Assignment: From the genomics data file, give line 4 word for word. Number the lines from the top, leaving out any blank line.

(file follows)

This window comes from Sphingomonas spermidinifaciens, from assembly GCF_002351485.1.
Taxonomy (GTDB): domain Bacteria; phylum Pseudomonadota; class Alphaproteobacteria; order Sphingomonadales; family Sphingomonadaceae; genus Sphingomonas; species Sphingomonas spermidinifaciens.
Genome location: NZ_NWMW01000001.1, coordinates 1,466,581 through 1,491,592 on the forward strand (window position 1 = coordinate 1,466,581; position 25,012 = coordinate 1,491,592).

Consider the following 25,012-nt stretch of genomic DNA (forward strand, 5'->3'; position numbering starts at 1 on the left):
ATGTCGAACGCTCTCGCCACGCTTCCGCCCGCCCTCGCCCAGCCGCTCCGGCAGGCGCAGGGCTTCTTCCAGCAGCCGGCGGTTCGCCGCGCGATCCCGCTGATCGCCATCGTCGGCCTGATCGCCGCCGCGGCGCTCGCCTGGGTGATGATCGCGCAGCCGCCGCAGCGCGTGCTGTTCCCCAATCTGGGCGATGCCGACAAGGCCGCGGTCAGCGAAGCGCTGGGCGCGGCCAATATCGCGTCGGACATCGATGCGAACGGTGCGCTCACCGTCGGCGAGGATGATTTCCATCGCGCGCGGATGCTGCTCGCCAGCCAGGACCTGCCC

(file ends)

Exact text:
Consider the following 25,012-nt stretch of genomic DNA (forward strand, 5'->3'; position numbering starts at 1 on the left):